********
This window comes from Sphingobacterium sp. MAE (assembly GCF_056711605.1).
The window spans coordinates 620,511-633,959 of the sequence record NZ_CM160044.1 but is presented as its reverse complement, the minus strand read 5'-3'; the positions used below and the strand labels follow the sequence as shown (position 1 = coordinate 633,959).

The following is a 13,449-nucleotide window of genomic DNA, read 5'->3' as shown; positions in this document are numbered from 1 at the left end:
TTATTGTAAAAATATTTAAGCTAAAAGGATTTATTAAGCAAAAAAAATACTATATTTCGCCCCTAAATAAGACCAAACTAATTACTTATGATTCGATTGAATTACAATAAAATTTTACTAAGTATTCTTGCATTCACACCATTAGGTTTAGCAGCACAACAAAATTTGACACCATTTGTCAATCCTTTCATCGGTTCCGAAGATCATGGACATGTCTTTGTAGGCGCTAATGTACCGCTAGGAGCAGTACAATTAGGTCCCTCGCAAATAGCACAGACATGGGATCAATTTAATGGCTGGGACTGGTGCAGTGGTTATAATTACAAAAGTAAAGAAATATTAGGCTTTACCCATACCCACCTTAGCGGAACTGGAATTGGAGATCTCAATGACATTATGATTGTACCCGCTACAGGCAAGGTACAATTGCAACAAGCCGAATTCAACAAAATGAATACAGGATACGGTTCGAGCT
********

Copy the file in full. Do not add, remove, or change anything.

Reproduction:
This window comes from Sphingobacterium sp. MAE (assembly GCF_056711605.1).
The window spans coordinates 620,511-633,959 of the sequence record NZ_CM160044.1 but is presented as its reverse complement, the minus strand read 5'-3'; the positions used below and the strand labels follow the sequence as shown (position 1 = coordinate 633,959).

The following is a 13,449-nucleotide window of genomic DNA, read 5'->3' as shown; positions in this document are numbered from 1 at the left end:
TTATTGTAAAAATATTTAAGCTAAAAGGATTTATTAAGCAAAAAAAATACTATATTTCGCCCCTAAATAAGACCAAACTAATTACTTATGATTCGATTGAATTACAATAAAATTTTACTAAGTATTCTTGCATTCACACCATTAGGTTTAGCAGCACAACAAAATTTGACACCATTTGTCAATCCTTTCATCGGTTCCGAAGATCATGGACATGTCTTTGTAGGCGCTAATGTACCGCTAGGAGCAGTACAATTAGGTCCCTCGCAAATAGCACAGACATGGGATCAATTTAATGGCTGGGACTGGTGCAGTGGTTATAATTACAAAAGTAAAGAAATATTAGGCTTTACCCATACCCACCTTAGCGGAACTGGAATTGGAGATCTCAATGACATTATGATTGTACCCGCTACAGGCAAGGTACAATTGCAACAAGCCGAATTCAACAAAATGAATACAGGATACGGTTCGAGCT